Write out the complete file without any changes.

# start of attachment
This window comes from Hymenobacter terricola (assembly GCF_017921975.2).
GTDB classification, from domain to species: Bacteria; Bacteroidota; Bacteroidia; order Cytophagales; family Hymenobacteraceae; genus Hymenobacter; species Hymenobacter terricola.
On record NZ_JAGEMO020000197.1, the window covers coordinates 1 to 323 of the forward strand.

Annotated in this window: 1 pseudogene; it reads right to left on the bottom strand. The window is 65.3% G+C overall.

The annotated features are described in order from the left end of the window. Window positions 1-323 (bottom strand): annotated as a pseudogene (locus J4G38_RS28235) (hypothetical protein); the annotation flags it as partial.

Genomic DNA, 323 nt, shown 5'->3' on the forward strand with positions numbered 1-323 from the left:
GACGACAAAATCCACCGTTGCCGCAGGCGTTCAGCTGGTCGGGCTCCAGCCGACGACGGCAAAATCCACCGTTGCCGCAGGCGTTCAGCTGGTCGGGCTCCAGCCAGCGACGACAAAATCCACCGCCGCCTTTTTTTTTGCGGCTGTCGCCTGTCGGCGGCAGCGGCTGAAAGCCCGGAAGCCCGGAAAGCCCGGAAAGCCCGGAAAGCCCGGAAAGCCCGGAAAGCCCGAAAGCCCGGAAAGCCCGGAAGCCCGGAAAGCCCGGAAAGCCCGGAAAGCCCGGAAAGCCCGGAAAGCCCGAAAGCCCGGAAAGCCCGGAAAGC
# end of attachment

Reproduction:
This window comes from Hymenobacter terricola (assembly GCF_017921975.2).
GTDB classification, from domain to species: Bacteria; Bacteroidota; Bacteroidia; order Cytophagales; family Hymenobacteraceae; genus Hymenobacter; species Hymenobacter terricola.
On record NZ_JAGEMO020000197.1, the window covers coordinates 1 to 323 of the forward strand.

Annotated in this window: 1 pseudogene; it reads right to left on the bottom strand. The window is 65.3% G+C overall.

The annotated features are described in order from the left end of the window. Window positions 1-323 (bottom strand): annotated as a pseudogene (locus J4G38_RS28235) (hypothetical protein); the annotation flags it as partial.

Genomic DNA, 323 nt, shown 5'->3' on the forward strand with positions numbered 1-323 from the left:
GACGACAAAATCCACCGTTGCCGCAGGCGTTCAGCTGGTCGGGCTCCAGCCGACGACGGCAAAATCCACCGTTGCCGCAGGCGTTCAGCTGGTCGGGCTCCAGCCAGCGACGACAAAATCCACCGCCGCCTTTTTTTTTGCGGCTGTCGCCTGTCGGCGGCAGCGGCTGAAAGCCCGGAAGCCCGGAAAGCCCGGAAAGCCCGGAAAGCCCGGAAAGCCCGGAAAGCCCGAAAGCCCGGAAAGCCCGGAAGCCCGGAAAGCCCGGAAAGCCCGGAAAGCCCGGAAAGCCCGGAAAGCCCGAAAGCCCGGAAAGCCCGGAAAGC